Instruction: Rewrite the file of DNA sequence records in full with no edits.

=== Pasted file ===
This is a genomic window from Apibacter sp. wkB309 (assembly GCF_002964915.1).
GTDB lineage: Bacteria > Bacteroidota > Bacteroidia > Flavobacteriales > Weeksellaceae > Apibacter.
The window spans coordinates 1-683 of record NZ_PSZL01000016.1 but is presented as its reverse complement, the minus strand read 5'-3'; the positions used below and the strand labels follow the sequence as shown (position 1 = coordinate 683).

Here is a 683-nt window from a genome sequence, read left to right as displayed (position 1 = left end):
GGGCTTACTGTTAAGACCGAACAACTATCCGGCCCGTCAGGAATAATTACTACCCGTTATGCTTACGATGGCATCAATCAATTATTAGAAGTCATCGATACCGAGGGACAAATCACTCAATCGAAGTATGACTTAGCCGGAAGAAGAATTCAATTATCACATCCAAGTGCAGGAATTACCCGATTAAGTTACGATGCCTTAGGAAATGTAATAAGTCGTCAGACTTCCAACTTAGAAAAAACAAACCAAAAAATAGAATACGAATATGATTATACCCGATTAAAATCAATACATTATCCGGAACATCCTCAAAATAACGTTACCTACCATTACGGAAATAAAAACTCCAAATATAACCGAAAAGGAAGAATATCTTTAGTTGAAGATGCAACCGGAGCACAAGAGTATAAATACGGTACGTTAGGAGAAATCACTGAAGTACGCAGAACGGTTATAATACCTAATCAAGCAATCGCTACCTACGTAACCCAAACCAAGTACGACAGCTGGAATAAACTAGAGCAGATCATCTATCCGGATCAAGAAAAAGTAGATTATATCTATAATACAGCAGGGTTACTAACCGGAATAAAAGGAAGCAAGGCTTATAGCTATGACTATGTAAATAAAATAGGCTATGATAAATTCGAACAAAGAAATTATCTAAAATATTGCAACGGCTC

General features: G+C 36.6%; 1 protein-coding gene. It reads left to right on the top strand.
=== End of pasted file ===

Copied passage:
This is a genomic window from Apibacter sp. wkB309 (assembly GCF_002964915.1).
GTDB lineage: Bacteria > Bacteroidota > Bacteroidia > Flavobacteriales > Weeksellaceae > Apibacter.
The window spans coordinates 1-683 of record NZ_PSZL01000016.1 but is presented as its reverse complement, the minus strand read 5'-3'; the positions used below and the strand labels follow the sequence as shown (position 1 = coordinate 683).

Here is a 683-nt window from a genome sequence, read left to right as displayed (position 1 = left end):
GGGCTTACTGTTAAGACCGAACAACTATCCGGCCCGTCAGGAATAATTACTACCCGTTATGCTTACGATGGCATCAATCAATTATTAGAAGTCATCGATACCGAGGGACAAATCACTCAATCGAAGTATGACTTAGCCGGAAGAAGAATTCAATTATCACATCCAAGTGCAGGAATTACCCGATTAAGTTACGATGCCTTAGGAAATGTAATAAGTCGTCAGACTTCCAACTTAGAAAAAACAAACCAAAAAATAGAATACGAATATGATTATACCCGATTAAAATCAATACATTATCCGGAACATCCTCAAAATAACGTTACCTACCATTACGGAAATAAAAACTCCAAATATAACCGAAAAGGAAGAATATCTTTAGTTGAAGATGCAACCGGAGCACAAGAGTATAAATACGGTACGTTAGGAGAAATCACTGAAGTACGCAGAACGGTTATAATACCTAATCAAGCAATCGCTACCTACGTAACCCAAACCAAGTACGACAGCTGGAATAAACTAGAGCAGATCATCTATCCGGATCAAGAAAAAGTAGATTATATCTATAATACAGCAGGGTTACTAACCGGAATAAAAGGAAGCAAGGCTTATAGCTATGACTATGTAAATAAAATAGGCTATGATAAATTCGAACAAAGAAATTATCTAAAATATTGCAACGGCTC

General features: G+C 36.6%; 1 protein-coding gene. It reads left to right on the top strand.